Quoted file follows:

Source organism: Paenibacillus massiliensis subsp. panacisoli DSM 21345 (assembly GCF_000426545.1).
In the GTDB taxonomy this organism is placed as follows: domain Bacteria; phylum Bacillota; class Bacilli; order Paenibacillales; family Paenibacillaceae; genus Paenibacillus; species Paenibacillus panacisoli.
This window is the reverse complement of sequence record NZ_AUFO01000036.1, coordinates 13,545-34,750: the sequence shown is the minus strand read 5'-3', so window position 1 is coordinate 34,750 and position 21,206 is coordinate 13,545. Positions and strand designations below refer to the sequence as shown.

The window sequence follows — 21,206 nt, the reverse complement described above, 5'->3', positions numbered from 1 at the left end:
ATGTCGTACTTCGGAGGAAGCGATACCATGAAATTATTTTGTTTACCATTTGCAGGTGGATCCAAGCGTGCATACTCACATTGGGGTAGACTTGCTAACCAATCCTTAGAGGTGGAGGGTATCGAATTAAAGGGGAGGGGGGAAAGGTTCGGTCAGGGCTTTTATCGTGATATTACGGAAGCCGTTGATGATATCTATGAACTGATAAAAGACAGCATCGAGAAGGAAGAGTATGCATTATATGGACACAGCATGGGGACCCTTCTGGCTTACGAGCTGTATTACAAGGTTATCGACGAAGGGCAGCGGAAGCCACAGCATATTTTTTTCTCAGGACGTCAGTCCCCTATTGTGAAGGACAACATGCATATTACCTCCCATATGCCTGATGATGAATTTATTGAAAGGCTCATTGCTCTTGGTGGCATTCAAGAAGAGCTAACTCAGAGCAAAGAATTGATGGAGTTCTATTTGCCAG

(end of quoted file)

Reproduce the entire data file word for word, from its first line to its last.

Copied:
Source organism: Paenibacillus massiliensis subsp. panacisoli DSM 21345 (assembly GCF_000426545.1).
In the GTDB taxonomy this organism is placed as follows: domain Bacteria; phylum Bacillota; class Bacilli; order Paenibacillales; family Paenibacillaceae; genus Paenibacillus; species Paenibacillus panacisoli.
This window is the reverse complement of sequence record NZ_AUFO01000036.1, coordinates 13,545-34,750: the sequence shown is the minus strand read 5'-3', so window position 1 is coordinate 34,750 and position 21,206 is coordinate 13,545. Positions and strand designations below refer to the sequence as shown.

The window sequence follows — 21,206 nt, the reverse complement described above, 5'->3', positions numbered from 1 at the left end:
ATGTCGTACTTCGGAGGAAGCGATACCATGAAATTATTTTGTTTACCATTTGCAGGTGGATCCAAGCGTGCATACTCACATTGGGGTAGACTTGCTAACCAATCCTTAGAGGTGGAGGGTATCGAATTAAAGGGGAGGGGGGAAAGGTTCGGTCAGGGCTTTTATCGTGATATTACGGAAGCCGTTGATGATATCTATGAACTGATAAAAGACAGCATCGAGAAGGAAGAGTATGCATTATATGGACACAGCATGGGGACCCTTCTGGCTTACGAGCTGTATTACAAGGTTATCGACGAAGGGCAGCGGAAGCCACAGCATATTTTTTTCTCAGGACGTCAGTCCCCTATTGTGAAGGACAACATGCATATTACCTCCCATATGCCTGATGATGAATTTATTGAAAGGCTCATTGCTCTTGGTGGCATTCAAGAAGAGCTAACTCAGAGCAAAGAATTGATGGAGTTCTATTTGCCAG